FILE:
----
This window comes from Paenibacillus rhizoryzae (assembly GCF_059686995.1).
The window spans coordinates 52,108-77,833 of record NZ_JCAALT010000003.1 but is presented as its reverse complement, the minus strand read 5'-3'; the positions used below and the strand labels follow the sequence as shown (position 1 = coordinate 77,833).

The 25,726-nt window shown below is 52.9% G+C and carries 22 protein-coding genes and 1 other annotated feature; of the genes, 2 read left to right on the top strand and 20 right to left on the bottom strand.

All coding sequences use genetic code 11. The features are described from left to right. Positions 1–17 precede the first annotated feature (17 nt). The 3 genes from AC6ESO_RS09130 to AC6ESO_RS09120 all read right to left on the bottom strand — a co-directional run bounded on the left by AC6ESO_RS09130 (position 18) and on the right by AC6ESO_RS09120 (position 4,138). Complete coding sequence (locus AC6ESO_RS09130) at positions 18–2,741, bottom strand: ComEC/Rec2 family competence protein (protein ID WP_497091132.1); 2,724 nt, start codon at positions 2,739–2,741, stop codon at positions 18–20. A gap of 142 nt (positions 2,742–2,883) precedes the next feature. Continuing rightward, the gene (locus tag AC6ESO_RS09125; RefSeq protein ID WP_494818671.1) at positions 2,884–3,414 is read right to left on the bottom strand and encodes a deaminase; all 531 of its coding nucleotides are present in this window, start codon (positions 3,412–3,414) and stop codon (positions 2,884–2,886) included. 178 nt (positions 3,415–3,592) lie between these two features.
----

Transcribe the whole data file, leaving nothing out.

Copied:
This window comes from Paenibacillus rhizoryzae (assembly GCF_059686995.1).
The window spans coordinates 52,108-77,833 of record NZ_JCAALT010000003.1 but is presented as its reverse complement, the minus strand read 5'-3'; the positions used below and the strand labels follow the sequence as shown (position 1 = coordinate 77,833).

The 25,726-nt window shown below is 52.9% G+C and carries 22 protein-coding genes and 1 other annotated feature; of the genes, 2 read left to right on the top strand and 20 right to left on the bottom strand.

All coding sequences use genetic code 11. The features are described from left to right. Positions 1–17 precede the first annotated feature (17 nt). The 3 genes from AC6ESO_RS09130 to AC6ESO_RS09120 all read right to left on the bottom strand — a co-directional run bounded on the left by AC6ESO_RS09130 (position 18) and on the right by AC6ESO_RS09120 (position 4,138). Complete coding sequence (locus AC6ESO_RS09130) at positions 18–2,741, bottom strand: ComEC/Rec2 family competence protein (protein ID WP_497091132.1); 2,724 nt, start codon at positions 2,739–2,741, stop codon at positions 18–20. A gap of 142 nt (positions 2,742–2,883) precedes the next feature. Continuing rightward, the gene (locus tag AC6ESO_RS09125; RefSeq protein ID WP_494818671.1) at positions 2,884–3,414 is read right to left on the bottom strand and encodes a deaminase; all 531 of its coding nucleotides are present in this window, start codon (positions 3,412–3,414) and stop codon (positions 2,884–2,886) included. 178 nt (positions 3,415–3,592) lie between these two features.